Bouldering is a style of rock climbing that usually consists of short, challenging problems sans harness/ropes on boulders that are low enough (5-25 ft.) to fall from safely (kind of).
“So uhhh…how do I start this errr, climb?”
“You want the beta?”
“Beta? Uh, sure.”
“So you’re wanna go at this problem ground-up, starting with that undercut using a layback motion and dyno-ing to the next jug over there. Once you get your foot up, rock-over to the next hold and flag your other foot out.”
Feeling a little lost in translation while bouldering at your neighborhood indoor climbing gym? Here’s an abbreviated glossary of general rock climbing terms you should probably familiarize yourself with:
• Crash Pad/Mat – that soft cushion you fall on, time and time again.
• Chalk Bag – will save your sweaty digits from slipping off the holds.
• Rock-climbing shoes – toe-numbing, tight, and absolutely necessary.
Rock Climbing Terms – Ascents
Beta – Information about the climb passed on from another climber. Kind of a given blueprint of the climb. A super helpful way to familiarize yourself with routes and climbs, and a good way to socialize.
Flash – Climbing a route clean with some prior knowledge and/or equipment in place. No one has to show you the “ropes”. (Climbing a route for the first time with beta)
Ground Up – To climb a route from the ground up. You usually start from a floor sit.
On Sight – To climb a route clean the first time ‘round from bottom to top in one continuous flow – no rests or falls. (Climbing a route for the first time without beta)
Rock Climbing Terms – Holds and Grips
Bucket or a Jug – true to its name, one of these babies will fill your grasp (and then some).
Crimp – a lot like that early 90s hairstyle, a mountain of work with nothing to show for it. A small edge held onto by the tips of your curled fingertips (C-shape grip).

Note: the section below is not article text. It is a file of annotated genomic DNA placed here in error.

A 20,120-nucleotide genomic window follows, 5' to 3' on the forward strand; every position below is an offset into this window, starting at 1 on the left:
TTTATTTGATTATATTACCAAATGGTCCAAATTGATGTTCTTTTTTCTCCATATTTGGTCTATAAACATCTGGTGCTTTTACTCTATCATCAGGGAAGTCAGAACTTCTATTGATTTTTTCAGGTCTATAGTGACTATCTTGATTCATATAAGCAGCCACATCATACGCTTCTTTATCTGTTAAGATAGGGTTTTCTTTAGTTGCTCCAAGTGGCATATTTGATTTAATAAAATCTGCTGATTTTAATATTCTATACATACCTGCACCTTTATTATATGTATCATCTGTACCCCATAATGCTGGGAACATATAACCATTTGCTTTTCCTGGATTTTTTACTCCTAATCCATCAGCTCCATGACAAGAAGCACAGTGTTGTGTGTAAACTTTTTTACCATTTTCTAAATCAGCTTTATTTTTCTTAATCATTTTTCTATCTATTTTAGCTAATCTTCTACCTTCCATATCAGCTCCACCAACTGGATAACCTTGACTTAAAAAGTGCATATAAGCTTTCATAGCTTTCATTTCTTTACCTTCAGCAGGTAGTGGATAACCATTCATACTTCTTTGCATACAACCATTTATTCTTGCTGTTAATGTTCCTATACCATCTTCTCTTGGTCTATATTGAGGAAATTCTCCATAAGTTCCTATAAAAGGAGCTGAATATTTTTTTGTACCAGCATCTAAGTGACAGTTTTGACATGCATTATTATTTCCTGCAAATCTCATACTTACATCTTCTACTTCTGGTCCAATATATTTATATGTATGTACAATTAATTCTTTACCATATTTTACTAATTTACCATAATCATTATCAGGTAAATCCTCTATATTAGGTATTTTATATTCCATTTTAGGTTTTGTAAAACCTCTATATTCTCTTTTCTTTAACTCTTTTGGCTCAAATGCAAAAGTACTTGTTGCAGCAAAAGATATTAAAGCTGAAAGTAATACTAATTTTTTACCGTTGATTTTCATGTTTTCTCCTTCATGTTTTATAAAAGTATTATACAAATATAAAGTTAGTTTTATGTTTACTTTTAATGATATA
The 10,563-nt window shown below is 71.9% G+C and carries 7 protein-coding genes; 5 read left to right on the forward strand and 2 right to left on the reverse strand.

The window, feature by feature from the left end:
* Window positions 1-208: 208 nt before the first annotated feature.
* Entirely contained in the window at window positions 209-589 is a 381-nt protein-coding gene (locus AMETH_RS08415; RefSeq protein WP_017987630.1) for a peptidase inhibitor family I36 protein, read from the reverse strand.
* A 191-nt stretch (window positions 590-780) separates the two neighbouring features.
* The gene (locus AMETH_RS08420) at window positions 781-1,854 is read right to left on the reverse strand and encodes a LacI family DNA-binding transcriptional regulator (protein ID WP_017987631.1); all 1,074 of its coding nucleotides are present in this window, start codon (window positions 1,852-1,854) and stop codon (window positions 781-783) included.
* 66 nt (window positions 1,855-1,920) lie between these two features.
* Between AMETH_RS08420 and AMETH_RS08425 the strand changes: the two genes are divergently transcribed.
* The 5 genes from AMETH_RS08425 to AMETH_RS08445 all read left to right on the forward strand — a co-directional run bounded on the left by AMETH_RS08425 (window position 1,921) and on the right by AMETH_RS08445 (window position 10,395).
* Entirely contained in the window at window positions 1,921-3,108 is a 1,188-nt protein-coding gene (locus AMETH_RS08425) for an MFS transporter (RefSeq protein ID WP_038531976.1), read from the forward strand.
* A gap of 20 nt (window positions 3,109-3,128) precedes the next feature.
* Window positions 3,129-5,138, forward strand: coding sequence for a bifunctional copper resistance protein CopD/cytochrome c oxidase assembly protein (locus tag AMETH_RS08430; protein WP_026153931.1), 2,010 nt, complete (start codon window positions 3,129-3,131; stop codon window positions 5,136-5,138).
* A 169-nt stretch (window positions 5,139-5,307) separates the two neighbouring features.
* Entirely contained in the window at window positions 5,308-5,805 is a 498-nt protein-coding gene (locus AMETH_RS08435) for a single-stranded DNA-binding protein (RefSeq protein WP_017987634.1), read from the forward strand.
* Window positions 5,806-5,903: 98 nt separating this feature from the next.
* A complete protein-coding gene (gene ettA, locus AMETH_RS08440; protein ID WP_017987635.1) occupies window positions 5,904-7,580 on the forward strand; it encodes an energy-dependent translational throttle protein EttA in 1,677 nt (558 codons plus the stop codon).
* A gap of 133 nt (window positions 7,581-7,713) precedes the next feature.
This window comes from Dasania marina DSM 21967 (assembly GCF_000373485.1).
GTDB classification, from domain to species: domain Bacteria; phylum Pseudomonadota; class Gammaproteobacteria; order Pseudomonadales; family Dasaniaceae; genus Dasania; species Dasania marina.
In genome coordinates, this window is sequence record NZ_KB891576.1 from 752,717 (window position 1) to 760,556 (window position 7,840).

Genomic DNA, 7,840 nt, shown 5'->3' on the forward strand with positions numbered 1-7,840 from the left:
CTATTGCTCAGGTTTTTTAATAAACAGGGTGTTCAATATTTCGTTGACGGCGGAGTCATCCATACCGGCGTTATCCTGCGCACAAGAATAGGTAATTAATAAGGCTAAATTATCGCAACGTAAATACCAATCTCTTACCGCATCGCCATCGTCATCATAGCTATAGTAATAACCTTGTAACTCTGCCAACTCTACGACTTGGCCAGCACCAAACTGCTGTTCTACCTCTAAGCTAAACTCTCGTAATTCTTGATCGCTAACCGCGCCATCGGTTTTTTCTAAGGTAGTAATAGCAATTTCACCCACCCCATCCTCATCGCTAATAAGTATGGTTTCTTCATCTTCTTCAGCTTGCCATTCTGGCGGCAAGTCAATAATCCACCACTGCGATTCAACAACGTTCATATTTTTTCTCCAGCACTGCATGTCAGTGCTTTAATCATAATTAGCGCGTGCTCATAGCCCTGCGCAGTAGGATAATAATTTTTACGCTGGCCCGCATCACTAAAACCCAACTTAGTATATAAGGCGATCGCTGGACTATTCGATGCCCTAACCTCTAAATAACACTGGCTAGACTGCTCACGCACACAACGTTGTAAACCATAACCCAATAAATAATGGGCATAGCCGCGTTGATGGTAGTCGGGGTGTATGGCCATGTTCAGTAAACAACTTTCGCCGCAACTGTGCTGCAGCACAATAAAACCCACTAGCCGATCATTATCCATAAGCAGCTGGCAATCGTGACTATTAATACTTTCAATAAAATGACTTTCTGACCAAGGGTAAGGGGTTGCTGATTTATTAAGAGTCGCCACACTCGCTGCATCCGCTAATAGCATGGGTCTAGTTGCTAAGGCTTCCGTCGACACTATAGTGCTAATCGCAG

Gaston – named after the infamous Frenchie, alpinist Gaston Rébuffat. Imagine the grip you take when opening a sliding glass door – Lather. Rinse. Repeat.
Hand Jam – Quite literally the act of jamming your hand into a crack and simultaneous widening your grip and squeezing. You’re basically using your entire hand like a cam (SLCD camming device) and leveraging your weight into that grip to pull yourself up. Ouch.
Pinch – You’re basically pinching the hold between your thumb and fingers for grip.
Undercling – This is usually a downward-facing (or upside down) hold that is taken while pulling upwards. It requires good body tension, leverage, and bicep strength.
Rock Climbing Terms – Moves
Bouldering usually involves a lot of dynamic, sprint-like moves that engage your maximum strength and grip potential quickly. It’s usually advisable to ask around for the beta of a particularly dynamic or difficult route. No one wants to be that goon who falls off the face trying to show off while ignorantly tackling a problem. Ask for help. Make friends. Have fun.
Deadpoint – A kind of semi-dynamic move where the climber finally hits the hold they’re moving towards at the end of their movement arc.
Dyno – Refers to the dynamic move or jump climbers can take from one hold to another. Literally spider monkey moves. (Cue YouTube videos of North Face bouldering competitions.)
Flag – Flagging refers to sticking one of your legs out in order to improve balance while climbing. Almost like having a tail. Almost.
Heel Hook – A hook grip you make with your heel to pull your body towards the rock. Pretty self-explanatory.
Layback – A counter-intuitive motion while climbing. Using a lot of leverage, you essentially lay back, pushing your feet out into the wall and simultaneously pulling into the grip with your arms.
Mantling – Imagine how you get yourself out of a swimming pool, or onto a bar counter you’re about to start dancing on. Party on.
Rock-over – Using a rocking motion to get yourself onto a higher foothold. Thanks gravity!
Stemming – You’re basically bridging the gap between opposing rock faces with your body. Push out with your hands on one side and feet on the other.
Every sport has its “lingo”. Bouldering is no exception. It’s only advisable to use these rock climbing terms after you’ve heard someone else use them (only so that you don’t make a fool of yourself by using terms people don’t actually use).
Choss – Any kind of impeding debris that gets in the way of good, clean rock (e.g., dirt, rubble, vegetation, etc.).
Crux – The gauntlet part of the climb AKA the hardest part of the route.
Flapper – Not the Roaring ‘20s kind. It’s that flappy bit of skin that hangs off your finger after slicing it on some rock.
Sandbag – A route that is deceptively tougher than advertised and graded.
You may feel less intimidated now that you are equipped with some lingo. Although you shouldn’t have felt intimidated in the first place. Indoor climbing is a great way to make new friends, seasoned climbers or novices. More than sharing knowledge of technical terms, bouldering is about sharing passion. And if you fall short when it comes to solving a problem, there will be someone to catch you.